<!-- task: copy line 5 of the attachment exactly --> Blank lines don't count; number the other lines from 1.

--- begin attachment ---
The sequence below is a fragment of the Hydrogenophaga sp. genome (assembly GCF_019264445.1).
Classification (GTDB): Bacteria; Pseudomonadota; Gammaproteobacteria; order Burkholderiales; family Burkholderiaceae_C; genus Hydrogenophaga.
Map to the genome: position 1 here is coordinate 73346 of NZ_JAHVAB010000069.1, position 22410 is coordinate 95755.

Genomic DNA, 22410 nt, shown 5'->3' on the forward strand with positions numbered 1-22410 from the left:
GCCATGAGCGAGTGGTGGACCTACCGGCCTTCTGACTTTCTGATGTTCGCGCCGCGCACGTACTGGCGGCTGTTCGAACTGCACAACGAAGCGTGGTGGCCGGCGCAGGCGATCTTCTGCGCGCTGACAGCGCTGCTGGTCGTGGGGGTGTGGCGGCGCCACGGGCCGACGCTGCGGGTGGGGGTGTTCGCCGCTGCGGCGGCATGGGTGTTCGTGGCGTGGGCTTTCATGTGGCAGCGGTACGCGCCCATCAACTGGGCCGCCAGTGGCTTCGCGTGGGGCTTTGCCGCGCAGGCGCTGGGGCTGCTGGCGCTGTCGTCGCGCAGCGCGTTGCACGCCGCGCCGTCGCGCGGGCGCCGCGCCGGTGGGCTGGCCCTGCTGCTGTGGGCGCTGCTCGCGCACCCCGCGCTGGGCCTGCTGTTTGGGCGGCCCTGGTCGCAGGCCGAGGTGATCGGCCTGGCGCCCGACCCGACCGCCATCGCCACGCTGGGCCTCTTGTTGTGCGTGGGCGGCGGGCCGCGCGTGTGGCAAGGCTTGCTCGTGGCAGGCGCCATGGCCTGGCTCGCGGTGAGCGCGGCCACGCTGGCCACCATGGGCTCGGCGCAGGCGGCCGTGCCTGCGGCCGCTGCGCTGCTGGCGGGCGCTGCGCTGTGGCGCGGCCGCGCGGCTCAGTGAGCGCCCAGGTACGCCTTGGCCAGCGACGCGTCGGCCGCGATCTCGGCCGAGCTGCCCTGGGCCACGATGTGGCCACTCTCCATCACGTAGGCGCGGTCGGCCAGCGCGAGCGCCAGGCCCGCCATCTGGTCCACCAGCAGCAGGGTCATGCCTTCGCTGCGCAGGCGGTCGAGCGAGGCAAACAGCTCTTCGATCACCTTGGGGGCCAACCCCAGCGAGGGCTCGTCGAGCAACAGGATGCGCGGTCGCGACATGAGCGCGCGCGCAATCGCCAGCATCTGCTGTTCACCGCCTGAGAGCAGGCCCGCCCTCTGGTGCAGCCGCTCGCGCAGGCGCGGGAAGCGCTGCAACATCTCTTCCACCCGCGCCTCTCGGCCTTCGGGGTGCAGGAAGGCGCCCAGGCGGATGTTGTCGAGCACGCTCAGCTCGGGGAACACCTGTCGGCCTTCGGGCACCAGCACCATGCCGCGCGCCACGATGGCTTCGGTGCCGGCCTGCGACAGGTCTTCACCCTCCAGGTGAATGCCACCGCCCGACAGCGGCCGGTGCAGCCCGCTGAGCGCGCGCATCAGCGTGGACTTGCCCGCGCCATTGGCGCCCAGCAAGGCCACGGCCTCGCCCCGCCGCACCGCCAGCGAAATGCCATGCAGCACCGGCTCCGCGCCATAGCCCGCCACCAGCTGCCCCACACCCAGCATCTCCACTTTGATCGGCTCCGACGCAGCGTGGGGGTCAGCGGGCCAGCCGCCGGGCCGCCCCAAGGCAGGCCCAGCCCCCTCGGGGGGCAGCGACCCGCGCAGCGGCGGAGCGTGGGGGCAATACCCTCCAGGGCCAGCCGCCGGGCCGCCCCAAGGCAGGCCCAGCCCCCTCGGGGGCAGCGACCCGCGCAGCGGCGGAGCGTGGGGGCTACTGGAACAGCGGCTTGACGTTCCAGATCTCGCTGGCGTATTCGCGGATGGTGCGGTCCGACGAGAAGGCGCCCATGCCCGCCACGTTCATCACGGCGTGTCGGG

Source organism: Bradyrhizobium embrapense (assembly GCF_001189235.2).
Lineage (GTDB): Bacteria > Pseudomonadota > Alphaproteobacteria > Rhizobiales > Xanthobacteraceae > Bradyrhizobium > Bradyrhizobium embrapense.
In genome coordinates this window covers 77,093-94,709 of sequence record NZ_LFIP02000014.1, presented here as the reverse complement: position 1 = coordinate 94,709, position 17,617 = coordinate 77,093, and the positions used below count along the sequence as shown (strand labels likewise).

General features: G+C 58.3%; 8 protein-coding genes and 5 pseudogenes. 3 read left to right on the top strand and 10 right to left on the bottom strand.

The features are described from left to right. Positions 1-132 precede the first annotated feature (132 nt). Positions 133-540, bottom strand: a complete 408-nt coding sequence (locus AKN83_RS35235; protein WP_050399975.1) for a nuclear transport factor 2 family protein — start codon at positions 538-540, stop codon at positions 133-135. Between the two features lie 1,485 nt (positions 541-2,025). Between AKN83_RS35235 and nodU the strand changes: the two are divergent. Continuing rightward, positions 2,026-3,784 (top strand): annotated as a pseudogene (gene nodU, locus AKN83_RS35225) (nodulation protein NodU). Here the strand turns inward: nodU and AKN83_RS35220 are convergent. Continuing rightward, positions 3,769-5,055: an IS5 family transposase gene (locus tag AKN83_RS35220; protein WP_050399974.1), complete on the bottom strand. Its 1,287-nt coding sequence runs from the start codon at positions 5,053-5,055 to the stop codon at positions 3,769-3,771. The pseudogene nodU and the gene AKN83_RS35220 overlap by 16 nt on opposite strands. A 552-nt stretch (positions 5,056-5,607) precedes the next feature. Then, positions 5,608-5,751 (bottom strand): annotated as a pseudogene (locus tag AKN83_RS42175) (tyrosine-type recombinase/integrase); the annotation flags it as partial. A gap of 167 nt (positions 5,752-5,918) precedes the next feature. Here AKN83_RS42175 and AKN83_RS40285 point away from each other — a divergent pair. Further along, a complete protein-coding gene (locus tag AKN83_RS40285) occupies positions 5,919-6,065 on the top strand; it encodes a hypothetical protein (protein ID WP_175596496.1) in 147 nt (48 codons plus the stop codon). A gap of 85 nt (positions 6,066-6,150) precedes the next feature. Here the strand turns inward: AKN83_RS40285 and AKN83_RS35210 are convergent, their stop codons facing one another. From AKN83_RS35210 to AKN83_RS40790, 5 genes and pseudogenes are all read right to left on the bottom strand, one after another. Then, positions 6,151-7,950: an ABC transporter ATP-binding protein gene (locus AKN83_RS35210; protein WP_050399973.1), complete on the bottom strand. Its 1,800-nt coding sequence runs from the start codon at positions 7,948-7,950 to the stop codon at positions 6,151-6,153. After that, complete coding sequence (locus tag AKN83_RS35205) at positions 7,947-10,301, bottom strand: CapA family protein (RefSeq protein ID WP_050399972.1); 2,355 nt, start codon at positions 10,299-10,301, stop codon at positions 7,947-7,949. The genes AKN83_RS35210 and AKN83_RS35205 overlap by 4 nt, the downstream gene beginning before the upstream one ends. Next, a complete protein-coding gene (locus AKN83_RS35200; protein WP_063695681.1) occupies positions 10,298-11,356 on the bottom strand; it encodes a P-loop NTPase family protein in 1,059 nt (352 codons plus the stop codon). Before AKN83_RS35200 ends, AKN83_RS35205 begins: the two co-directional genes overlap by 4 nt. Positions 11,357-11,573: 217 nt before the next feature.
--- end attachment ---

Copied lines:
GCCATGAGCGAGTGGTGGACCTACCGGCCTTCTGACTTTCTGATGTTCGCGCCGCGCACGTACTGGCGGCTGTTCGAACTGCACAACGAAGCGTGGTGGCCGGCGCAGGCGATCTTCTGCGCGCTGACAGCGCTGCTGGTCGTGGGGGTGTGGCGGCGCCACGGGCCGACGCTGCGGGTGGGGGTGTTCGCCGCTGCGGCGGCATGGGTGTTCGTGGCGTGGGCTTTCATGTGGCAGCGGTACGCGCCCATCAACTGGGCCGCCAGTGGCTTCGCGTGGGGCTTTGCCGCGCAGGCGCTGGGGCTGCTGGCGCTGTCGTCGCGCAGCGCGTTGCACGCCGCGCCGTCGCGCGGGCGCCGCGCCGGTGGGCTGGCCCTGCTGCTGTGGGCGCTGCTCGCGCACCCCGCGCTGGGCCTGCTGTTTGGGCGGCCCTGGTCGCAGGCCGAGGTGATCGGCCTGGCGCCCGACCCGACCGCCATCGCCACGCTGGGCCTCTTGTTGTGCGTGGGCGGCGGGCCGCGCGTGTGGCAAGGCTTGCTCGTGGCAGGCGCCATGGCCTGGCTCGCGGTGAGCGCGGCCACGCTGGCCACCATGGGCTCGGCGCAGGCGGCCGTGCCTGCGGCCGCTGCGCTGCTGGCGGGCGCTGCGCTGTGGCGCGGCCGCGCGGCTCAGTGAGCGCCCAGGTACGCCTTGGCCAGCGACGCGTCGGCCGCGATCTCGGCCGAGCTGCCCTGGGCCACGATGTGGCCACTCTCCATCACGTAGGCGCGGTCGGCCAGCGCGAGCGCCAGGCCCGCCATCTGGTCCACCAGCAGCAGGGTCATGCCTTCGCTGCGCAGGCGGTCGAGCGAGGCAAACAGCTCTTCGATCACCTTGGGGGCCAACCCCAGCGAGGGCTCGTCGAGCAACAGGATGCGCGGTCGCGACATGAGCGCGCGCGCAATCGCCAGCATCTGCTGTTCACCGCCTGAGAGCAGGCCCGCCCTCTGGTGCAGCCGCTCGCGCAGGCGCGGGAAGCGCTGCAACATCTCTTCCACCCGCGCCTCTCGGCCTTCGGGGTGCAGGAAGGCGCCCAGGCGGATGTTGTCGAGCACGCTCAGCTCGGGGAACACCTGTCGGCCTTCGGGCACCAGCACCATGCCGCGCGCCACGATGGCTTCGGTGCCGGCCTGCGACAGGTCTTCACCCTCCAGGTGAATGCCACCGCCCGACAGCGGCCGGTGCAGCCCGCTGAGCGCGCGCATCAGCGTGGACTTGCCCGCGCCATTGGCGCCCAGCAAGGCCACGGCCTCGCCCCGCCGCACCGCCAGCGAAATGCCATGCAGCACCGGCTCCGCGCCATAGCCCGCCACCAGCTGCCCCACACCCAGCATCTCCACTTTGATCGGCTCCGACGCAGCGTGGGGGTCAGCGGGCCAGCCGCCGGGCCGCCCCAAGGCAGGCCCAGCCCCCTCGGGGGGCAGCGACCCGCGCAGCGGCGGAGCGTGGGGGCAATACCCTCCAGGGCCAGCCGCCGGGCCGCCCCAAGGCAGGCCCAGCCCCCTCGGGGGCAGCGACCCGCGCAGCGGCGGAGCGTGGGGGCTACTGGAACAGCGGCTTGACGTTCCAGATCTCGCTGGCGTATTCGCGGATGGTGCGGTCCGACGAGAAGGCGCCCATGCCCGCCACGTTCATCACGGCGTGTCGGG